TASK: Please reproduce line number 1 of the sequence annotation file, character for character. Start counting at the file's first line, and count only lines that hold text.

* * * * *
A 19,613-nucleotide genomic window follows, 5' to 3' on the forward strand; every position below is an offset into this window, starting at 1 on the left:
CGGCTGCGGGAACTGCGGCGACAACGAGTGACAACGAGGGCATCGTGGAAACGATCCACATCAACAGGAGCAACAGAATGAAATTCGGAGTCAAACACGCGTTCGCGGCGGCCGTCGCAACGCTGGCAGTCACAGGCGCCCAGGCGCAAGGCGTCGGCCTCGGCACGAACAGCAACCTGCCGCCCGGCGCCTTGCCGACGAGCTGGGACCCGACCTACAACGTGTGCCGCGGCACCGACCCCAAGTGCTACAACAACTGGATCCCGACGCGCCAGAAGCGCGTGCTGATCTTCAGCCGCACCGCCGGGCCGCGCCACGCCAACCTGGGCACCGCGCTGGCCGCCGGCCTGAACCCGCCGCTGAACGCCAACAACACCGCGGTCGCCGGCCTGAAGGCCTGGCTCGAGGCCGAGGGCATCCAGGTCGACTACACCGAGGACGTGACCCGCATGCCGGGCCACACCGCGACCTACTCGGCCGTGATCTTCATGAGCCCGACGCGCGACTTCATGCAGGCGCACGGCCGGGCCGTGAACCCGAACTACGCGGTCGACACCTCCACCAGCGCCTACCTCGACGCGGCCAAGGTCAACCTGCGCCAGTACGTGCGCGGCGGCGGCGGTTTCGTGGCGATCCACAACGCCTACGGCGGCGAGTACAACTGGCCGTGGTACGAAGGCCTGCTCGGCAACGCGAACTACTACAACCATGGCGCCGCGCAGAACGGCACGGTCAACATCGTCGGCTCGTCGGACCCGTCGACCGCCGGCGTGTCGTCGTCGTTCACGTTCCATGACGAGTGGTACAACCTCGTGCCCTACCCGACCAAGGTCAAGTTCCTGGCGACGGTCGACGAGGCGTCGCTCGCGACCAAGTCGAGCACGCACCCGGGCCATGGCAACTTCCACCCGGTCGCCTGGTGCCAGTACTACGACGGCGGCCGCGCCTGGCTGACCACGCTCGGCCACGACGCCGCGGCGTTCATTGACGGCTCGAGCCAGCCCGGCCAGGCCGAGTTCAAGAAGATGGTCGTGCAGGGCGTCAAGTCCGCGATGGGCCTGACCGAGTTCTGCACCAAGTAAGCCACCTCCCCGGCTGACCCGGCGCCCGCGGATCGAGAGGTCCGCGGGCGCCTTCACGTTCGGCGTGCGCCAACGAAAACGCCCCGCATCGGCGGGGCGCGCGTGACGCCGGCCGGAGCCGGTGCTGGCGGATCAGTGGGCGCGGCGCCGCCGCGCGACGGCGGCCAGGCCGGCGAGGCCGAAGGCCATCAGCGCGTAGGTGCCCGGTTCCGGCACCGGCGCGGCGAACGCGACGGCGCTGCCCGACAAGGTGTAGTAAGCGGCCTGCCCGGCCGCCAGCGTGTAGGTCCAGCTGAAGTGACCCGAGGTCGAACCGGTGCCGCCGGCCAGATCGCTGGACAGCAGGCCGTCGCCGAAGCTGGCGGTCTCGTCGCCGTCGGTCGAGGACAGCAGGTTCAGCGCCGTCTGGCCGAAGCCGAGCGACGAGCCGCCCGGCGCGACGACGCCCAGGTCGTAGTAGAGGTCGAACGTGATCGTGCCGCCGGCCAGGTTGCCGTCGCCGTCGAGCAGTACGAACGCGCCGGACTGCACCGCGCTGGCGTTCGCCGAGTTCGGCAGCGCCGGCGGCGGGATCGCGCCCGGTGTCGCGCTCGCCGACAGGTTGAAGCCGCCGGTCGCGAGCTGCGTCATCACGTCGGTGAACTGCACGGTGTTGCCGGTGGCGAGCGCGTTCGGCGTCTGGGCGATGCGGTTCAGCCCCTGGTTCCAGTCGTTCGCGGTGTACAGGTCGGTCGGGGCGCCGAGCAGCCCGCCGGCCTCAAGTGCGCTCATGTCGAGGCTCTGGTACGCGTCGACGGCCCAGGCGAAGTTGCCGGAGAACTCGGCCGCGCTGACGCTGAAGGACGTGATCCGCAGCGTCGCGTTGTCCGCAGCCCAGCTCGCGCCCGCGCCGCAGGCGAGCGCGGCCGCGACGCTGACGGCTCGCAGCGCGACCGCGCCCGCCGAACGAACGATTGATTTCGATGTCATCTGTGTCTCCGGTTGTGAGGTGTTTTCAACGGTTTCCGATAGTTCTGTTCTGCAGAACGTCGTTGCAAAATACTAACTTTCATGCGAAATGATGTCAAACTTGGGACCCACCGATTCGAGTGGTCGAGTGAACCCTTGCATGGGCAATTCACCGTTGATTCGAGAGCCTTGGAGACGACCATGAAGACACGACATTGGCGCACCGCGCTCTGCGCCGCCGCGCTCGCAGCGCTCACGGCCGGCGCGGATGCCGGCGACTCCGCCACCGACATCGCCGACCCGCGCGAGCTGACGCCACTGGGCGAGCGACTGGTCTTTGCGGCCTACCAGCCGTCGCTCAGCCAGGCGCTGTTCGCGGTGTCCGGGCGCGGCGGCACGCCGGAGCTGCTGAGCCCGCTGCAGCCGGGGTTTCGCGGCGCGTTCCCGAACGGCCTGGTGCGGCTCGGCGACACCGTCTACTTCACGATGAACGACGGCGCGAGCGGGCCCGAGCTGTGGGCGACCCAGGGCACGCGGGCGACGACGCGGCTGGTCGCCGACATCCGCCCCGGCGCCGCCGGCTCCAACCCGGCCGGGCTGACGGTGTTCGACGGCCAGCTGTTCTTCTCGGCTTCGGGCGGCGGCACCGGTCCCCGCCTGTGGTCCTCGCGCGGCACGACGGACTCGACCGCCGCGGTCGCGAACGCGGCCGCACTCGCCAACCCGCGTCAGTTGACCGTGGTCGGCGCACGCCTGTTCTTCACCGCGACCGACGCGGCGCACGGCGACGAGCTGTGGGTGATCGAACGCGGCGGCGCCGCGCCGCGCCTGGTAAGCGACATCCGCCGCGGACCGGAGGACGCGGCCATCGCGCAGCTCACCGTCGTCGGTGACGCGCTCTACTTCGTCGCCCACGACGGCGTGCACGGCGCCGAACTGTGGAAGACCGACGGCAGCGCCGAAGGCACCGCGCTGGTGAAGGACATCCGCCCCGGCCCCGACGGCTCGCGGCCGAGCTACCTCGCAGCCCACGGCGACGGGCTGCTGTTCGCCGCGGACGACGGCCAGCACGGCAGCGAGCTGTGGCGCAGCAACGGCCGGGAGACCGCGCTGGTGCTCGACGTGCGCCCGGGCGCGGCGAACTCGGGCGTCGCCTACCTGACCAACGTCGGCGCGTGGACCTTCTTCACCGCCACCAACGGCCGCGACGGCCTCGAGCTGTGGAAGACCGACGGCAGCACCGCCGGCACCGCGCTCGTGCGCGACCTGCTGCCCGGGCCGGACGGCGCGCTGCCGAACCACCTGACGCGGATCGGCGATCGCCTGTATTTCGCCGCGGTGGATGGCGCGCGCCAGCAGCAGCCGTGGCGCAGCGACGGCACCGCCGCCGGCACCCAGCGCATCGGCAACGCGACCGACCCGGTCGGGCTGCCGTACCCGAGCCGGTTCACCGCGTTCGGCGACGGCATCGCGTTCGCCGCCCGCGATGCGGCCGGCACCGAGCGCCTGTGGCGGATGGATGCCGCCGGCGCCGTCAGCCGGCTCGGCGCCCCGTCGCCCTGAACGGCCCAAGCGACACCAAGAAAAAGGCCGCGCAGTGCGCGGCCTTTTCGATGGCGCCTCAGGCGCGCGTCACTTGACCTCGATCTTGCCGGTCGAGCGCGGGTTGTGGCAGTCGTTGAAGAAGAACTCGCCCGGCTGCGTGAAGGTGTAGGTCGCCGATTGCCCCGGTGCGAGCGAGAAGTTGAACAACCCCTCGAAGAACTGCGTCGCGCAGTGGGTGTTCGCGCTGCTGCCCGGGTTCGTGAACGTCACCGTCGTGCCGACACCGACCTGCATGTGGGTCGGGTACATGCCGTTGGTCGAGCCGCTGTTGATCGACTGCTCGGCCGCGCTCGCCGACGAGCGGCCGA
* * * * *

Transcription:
A 19,613-nucleotide genomic window follows, 5' to 3' on the forward strand; every position below is an offset into this window, starting at 1 on the left: